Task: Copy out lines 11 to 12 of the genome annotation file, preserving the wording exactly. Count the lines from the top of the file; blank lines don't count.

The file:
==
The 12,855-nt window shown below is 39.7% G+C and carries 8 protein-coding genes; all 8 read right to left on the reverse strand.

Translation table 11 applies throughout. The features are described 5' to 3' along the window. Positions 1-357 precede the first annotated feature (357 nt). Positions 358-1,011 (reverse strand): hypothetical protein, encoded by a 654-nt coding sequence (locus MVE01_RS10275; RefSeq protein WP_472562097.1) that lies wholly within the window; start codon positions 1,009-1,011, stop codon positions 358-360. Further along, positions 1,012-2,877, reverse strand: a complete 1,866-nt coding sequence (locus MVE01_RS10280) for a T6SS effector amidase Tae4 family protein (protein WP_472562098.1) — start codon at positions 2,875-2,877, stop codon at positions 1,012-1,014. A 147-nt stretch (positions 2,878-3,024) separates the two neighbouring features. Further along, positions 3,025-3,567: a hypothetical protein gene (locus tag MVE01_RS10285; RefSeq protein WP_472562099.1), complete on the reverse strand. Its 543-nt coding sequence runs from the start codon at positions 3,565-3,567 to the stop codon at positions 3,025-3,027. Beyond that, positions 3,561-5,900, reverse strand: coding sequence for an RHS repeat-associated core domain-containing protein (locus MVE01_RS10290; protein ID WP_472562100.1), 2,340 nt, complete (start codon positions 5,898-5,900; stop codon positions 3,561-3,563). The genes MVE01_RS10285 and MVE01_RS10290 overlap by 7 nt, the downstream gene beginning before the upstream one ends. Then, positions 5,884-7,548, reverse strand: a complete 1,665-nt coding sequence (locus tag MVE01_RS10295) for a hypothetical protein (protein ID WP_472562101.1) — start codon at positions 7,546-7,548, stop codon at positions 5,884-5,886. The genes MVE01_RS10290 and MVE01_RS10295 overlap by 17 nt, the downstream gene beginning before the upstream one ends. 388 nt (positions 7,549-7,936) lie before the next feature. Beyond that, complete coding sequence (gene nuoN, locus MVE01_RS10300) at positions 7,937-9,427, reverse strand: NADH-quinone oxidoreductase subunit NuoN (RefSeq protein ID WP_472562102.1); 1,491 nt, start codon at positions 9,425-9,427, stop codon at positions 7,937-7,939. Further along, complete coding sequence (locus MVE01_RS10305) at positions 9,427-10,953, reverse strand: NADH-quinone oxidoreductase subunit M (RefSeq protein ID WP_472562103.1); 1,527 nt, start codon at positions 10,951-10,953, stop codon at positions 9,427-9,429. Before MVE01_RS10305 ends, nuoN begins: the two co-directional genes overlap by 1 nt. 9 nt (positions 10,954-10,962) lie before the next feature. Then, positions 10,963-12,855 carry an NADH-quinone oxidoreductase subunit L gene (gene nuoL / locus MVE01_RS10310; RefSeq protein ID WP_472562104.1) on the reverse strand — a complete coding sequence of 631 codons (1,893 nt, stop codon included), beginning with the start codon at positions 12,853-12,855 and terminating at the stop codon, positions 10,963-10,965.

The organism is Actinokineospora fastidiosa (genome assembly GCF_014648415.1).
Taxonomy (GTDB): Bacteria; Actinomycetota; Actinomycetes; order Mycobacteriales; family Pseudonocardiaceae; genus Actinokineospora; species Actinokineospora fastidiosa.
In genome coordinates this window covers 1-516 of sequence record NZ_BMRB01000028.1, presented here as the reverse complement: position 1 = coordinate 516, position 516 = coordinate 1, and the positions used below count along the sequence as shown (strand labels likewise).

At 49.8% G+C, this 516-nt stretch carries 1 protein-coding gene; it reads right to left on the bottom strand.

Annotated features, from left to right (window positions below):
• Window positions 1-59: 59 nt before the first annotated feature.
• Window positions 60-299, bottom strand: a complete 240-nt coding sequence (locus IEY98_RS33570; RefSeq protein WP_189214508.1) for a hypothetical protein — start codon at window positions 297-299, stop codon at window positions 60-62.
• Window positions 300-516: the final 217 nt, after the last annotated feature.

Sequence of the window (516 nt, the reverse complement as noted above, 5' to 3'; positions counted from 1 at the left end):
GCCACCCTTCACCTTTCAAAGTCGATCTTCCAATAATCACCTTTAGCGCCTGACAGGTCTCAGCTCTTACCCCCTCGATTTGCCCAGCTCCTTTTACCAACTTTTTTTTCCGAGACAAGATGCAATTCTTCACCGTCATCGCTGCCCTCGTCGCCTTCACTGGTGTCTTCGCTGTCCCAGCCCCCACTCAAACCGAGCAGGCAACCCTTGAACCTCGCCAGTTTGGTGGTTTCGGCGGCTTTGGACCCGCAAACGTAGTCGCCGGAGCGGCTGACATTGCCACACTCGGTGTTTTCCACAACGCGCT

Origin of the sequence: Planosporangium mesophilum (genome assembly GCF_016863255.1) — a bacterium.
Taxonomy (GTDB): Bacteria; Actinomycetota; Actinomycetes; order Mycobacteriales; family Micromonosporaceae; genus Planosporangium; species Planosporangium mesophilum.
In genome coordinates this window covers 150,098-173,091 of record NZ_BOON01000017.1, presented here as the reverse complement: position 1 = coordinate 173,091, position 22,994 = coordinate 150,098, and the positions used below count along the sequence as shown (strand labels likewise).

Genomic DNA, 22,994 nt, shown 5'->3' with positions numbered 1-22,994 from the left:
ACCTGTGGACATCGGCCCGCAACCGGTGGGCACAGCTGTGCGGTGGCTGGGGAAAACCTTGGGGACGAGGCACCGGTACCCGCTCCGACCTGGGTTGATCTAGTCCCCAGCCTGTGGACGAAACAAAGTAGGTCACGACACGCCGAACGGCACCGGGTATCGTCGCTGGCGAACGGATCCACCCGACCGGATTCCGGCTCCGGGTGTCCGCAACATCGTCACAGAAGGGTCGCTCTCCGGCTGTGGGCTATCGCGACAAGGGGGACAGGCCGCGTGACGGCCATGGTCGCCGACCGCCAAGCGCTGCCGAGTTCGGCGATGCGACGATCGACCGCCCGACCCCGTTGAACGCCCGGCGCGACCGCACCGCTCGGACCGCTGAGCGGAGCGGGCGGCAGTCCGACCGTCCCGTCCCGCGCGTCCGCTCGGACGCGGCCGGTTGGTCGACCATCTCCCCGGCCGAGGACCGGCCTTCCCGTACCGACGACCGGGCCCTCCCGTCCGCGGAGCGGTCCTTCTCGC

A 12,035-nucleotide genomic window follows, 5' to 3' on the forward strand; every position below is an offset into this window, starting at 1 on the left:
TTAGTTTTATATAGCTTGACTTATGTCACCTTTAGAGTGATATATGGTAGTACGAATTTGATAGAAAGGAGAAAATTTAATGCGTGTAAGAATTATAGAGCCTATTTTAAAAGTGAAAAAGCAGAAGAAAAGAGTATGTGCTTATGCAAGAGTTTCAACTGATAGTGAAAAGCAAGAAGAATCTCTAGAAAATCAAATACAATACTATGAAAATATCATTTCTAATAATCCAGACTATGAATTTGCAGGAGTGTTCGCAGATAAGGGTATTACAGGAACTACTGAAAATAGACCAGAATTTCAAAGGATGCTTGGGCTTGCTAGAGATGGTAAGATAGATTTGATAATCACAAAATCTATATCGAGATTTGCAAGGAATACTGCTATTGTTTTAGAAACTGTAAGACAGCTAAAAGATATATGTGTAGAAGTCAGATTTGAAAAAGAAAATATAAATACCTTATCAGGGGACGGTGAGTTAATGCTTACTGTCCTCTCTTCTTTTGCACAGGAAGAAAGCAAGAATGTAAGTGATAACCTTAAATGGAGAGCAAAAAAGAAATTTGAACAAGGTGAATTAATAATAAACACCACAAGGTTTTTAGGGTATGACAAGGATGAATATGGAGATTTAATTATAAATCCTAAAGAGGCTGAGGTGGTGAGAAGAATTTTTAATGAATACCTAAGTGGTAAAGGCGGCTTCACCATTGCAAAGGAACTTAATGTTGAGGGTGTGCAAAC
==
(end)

Sequence of the window (516 nt, the reverse complement as noted above, 5' to 3'; positions counted from 1 at the left end):
GCCACCCTTCACCTTTCAAAGTCGATCTTCCAATAATCACCTTTAGCGCCTGACAGGTCTCAGCTCTTACCCCCTCGATTTGCCCAGCTCCTTTTACCAACTTTTTTTTCCGAGACAAGATGCAATTCTTCACCGTCATCGCTGCCCTCGTCGCCTTCACTGGTGTCTTCGCTGTCCCAGCCCCCACTCAAACCGAGCAGGCAACCCTTGAACCTCGCCAGTTTGGTGGTTTCGGCGGCTTTGGACCCGCAAACGTAGTCGCCGGAGCGGCTGACATTGCCACACTCGGTGTTTTCCACAACGCGCT